This installment of Smelling In Paris is brought to you by the Blond. As my sniffing companion he's always subjected to new perfumes (on my wrists and on his), weird samples that pop up everywhere and the unavoidable sales associate who tries to lure him into the fresh and citrus side and gets utterly confused when he asks for something with more character. Here's Paris According To The Husband:
Paris was fabulous as Gaia has been reporting here over the last few weeks. I'm adding my humble notes and observations on two of my favorite topics: perfume and food.
Dear perfume boutique owners, please invest in a good central air conditioning unit. The weather in September can and did range from the pretty chilly to the blistery hot in a matter of days. I just could not stand a stuffy, suffocating shop where as you walk in the smell is overwhelming. Even great perfume as in the Esteban boutique in the Marais, when not allowed to leave the room gets annoying. In several shops along our tour I just had to step out to breathe. Not to mention that with so many competing fragrances in a room you can't smell yourself.
Service was friendly in most shops with a notable exception at the Caron boutique where we got thoroughly ignored until I tried to venture up the stairway to the second floor and was shouted down from their apparently private area. Now I really have to wonder what is going on up there...
I'm officially ready for the post Oud era. I have nothing against this fine note but it is over. Done. Move on.
It was a little disappointing not to find any really local artisanal or small niche lines we have never encountered before other than Bois Richeux 1178 at the MPG boutique which was a nice surprise. IUNX boutique was also great, even if we left empty-handed. I would have liked and expected to see and smell more such things and less ultra-commercialized Annick Goutal. The ubiquitous Guerlain can literally be found on every street corner like Starbucks in Seattle.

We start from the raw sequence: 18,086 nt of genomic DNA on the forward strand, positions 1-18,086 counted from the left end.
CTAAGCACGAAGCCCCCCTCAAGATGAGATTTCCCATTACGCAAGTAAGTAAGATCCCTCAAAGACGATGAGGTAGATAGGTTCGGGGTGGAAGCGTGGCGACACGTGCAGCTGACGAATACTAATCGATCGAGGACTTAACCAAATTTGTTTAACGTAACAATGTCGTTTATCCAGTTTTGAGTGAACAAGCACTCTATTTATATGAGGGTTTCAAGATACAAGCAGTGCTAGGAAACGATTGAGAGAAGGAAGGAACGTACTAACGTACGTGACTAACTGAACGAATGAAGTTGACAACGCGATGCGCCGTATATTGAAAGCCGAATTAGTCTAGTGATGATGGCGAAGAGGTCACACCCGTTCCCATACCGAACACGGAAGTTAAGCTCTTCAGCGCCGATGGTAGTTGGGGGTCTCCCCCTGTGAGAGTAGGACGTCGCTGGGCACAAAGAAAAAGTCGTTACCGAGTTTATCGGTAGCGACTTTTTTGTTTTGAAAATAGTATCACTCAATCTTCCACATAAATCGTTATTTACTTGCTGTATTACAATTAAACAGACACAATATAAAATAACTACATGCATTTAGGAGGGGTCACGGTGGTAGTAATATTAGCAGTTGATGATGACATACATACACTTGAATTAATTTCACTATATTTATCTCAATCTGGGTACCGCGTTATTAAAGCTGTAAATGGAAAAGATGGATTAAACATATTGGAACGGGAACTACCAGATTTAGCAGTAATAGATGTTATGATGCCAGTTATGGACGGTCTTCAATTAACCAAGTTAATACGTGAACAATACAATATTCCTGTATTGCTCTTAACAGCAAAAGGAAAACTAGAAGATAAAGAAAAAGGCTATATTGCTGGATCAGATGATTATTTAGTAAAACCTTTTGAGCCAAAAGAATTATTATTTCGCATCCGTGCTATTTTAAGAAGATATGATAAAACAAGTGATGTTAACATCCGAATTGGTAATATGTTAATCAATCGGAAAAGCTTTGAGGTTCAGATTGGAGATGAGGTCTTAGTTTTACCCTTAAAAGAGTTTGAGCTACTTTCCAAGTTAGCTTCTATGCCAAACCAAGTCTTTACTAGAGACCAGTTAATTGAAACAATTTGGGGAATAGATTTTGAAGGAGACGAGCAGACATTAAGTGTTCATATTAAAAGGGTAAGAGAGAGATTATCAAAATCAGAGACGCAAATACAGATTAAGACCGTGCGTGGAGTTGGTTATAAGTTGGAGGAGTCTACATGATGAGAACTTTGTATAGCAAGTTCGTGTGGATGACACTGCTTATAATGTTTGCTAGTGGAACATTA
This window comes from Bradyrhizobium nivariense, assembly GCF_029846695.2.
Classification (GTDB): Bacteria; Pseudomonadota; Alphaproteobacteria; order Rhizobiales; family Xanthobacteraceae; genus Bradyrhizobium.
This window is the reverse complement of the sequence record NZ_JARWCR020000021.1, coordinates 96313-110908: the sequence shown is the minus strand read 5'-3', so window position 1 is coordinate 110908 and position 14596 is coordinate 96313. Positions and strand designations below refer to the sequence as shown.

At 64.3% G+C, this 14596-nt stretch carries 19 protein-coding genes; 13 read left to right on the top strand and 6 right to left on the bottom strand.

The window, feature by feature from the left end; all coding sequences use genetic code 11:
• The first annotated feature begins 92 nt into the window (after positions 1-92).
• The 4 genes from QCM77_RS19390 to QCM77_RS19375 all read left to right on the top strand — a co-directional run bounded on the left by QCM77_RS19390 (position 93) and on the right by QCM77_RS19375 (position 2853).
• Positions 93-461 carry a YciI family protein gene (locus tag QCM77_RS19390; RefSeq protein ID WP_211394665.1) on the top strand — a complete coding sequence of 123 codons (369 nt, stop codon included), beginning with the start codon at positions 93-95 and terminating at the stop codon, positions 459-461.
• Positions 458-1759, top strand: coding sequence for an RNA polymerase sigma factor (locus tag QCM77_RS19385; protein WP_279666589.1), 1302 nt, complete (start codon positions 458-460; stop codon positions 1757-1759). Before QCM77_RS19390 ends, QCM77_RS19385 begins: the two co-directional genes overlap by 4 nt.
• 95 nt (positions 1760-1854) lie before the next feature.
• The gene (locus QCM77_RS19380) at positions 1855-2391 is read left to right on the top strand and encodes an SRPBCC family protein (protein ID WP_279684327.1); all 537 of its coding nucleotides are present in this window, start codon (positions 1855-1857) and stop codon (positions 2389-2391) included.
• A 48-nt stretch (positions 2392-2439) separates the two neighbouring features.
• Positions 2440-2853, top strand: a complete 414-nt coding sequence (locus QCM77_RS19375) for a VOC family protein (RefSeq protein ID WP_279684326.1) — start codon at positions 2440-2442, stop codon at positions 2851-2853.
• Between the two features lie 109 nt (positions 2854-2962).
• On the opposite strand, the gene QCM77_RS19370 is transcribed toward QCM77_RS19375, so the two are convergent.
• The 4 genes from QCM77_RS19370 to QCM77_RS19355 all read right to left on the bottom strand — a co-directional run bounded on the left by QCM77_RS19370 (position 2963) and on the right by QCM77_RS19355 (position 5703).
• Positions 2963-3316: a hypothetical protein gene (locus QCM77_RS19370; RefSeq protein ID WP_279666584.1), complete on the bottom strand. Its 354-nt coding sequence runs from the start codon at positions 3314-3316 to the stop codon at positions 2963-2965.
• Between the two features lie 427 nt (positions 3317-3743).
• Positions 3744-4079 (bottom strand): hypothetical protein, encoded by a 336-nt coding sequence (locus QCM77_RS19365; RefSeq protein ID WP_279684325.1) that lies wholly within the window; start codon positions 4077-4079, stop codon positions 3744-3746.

It's been 3 years since our last visit to Paris but it seems like the number of Patisseries has doubled. Unfortunately, it does not seem like all newcomers keep the same quality and tradition you'd expect. some of the confections in fancy looking shops tasted as if they came from an NYC street cart. There are now multiple signs in the windows of patisseries to indicate that they are the real thing. some claim that their good are prepared and baked on premise, all claim to be artisanal. My rule eventually came to "find a really good one and stick with it". If anyone has better signs to distinguish the real deal from the pretenders I'd love to hear.
I wrote last time about eating vegetarian in Paris. Still not any easier in the land of foie gras and escargot . Thank god for vegetarian couscous.
Photo of the husband outside of Caron by me, of course.